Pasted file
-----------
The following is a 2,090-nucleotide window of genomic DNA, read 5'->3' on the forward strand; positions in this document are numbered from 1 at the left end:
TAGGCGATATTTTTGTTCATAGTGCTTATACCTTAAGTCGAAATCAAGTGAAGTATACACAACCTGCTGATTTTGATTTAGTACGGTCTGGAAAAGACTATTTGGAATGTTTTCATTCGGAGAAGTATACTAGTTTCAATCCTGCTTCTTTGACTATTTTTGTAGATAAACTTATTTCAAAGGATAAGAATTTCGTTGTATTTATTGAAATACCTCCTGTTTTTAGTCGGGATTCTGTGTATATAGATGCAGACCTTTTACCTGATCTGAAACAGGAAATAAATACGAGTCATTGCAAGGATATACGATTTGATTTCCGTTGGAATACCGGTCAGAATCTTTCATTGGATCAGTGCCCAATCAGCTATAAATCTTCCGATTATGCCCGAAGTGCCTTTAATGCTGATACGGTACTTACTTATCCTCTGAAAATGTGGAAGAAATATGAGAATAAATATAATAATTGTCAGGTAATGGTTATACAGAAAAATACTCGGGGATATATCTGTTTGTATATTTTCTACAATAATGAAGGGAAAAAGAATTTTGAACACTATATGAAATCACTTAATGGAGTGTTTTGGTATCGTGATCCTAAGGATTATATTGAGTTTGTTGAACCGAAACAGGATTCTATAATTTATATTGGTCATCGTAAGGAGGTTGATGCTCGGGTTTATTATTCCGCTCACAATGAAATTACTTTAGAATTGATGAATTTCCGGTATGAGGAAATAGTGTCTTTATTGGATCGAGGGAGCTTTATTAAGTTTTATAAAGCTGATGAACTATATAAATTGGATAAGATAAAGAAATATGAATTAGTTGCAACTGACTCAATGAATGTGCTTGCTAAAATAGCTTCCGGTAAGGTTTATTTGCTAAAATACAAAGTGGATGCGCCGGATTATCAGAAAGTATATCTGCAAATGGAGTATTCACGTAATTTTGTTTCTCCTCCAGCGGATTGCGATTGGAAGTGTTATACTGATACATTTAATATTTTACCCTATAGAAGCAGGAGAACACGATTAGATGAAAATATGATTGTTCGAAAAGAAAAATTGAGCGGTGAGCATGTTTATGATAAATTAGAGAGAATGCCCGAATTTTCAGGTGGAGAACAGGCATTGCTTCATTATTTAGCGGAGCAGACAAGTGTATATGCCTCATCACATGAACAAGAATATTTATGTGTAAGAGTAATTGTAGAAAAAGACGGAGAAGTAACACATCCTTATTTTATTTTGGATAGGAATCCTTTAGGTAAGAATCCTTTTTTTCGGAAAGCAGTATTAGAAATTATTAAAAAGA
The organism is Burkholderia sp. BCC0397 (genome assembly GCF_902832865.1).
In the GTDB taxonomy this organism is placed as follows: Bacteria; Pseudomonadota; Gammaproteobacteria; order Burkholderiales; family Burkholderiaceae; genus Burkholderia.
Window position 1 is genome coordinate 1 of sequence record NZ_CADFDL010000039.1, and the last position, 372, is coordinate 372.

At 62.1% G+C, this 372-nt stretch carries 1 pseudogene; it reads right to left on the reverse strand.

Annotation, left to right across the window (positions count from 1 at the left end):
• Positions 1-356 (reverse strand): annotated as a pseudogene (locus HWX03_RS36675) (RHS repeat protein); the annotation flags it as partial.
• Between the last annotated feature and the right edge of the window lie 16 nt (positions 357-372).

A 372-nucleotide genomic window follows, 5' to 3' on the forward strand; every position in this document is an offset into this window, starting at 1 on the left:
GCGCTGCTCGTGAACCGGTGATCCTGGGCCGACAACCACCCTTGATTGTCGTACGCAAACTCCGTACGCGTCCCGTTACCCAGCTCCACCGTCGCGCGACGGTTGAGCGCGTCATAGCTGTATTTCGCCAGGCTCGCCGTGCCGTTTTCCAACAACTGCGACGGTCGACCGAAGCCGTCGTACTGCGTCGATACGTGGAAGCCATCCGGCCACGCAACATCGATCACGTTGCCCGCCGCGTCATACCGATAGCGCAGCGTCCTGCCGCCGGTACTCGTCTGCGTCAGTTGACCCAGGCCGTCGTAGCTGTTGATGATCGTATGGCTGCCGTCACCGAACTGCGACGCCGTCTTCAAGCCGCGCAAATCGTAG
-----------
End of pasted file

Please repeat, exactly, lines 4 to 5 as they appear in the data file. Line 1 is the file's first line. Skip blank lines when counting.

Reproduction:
In the GTDB taxonomy this organism is placed as follows: Bacteria; Pseudomonadota; Gammaproteobacteria; order Burkholderiales; family Burkholderiaceae; genus Burkholderia.
Window position 1 is genome coordinate 1 of sequence record NZ_CADFDL010000039.1, and the last position, 372, is coordinate 372.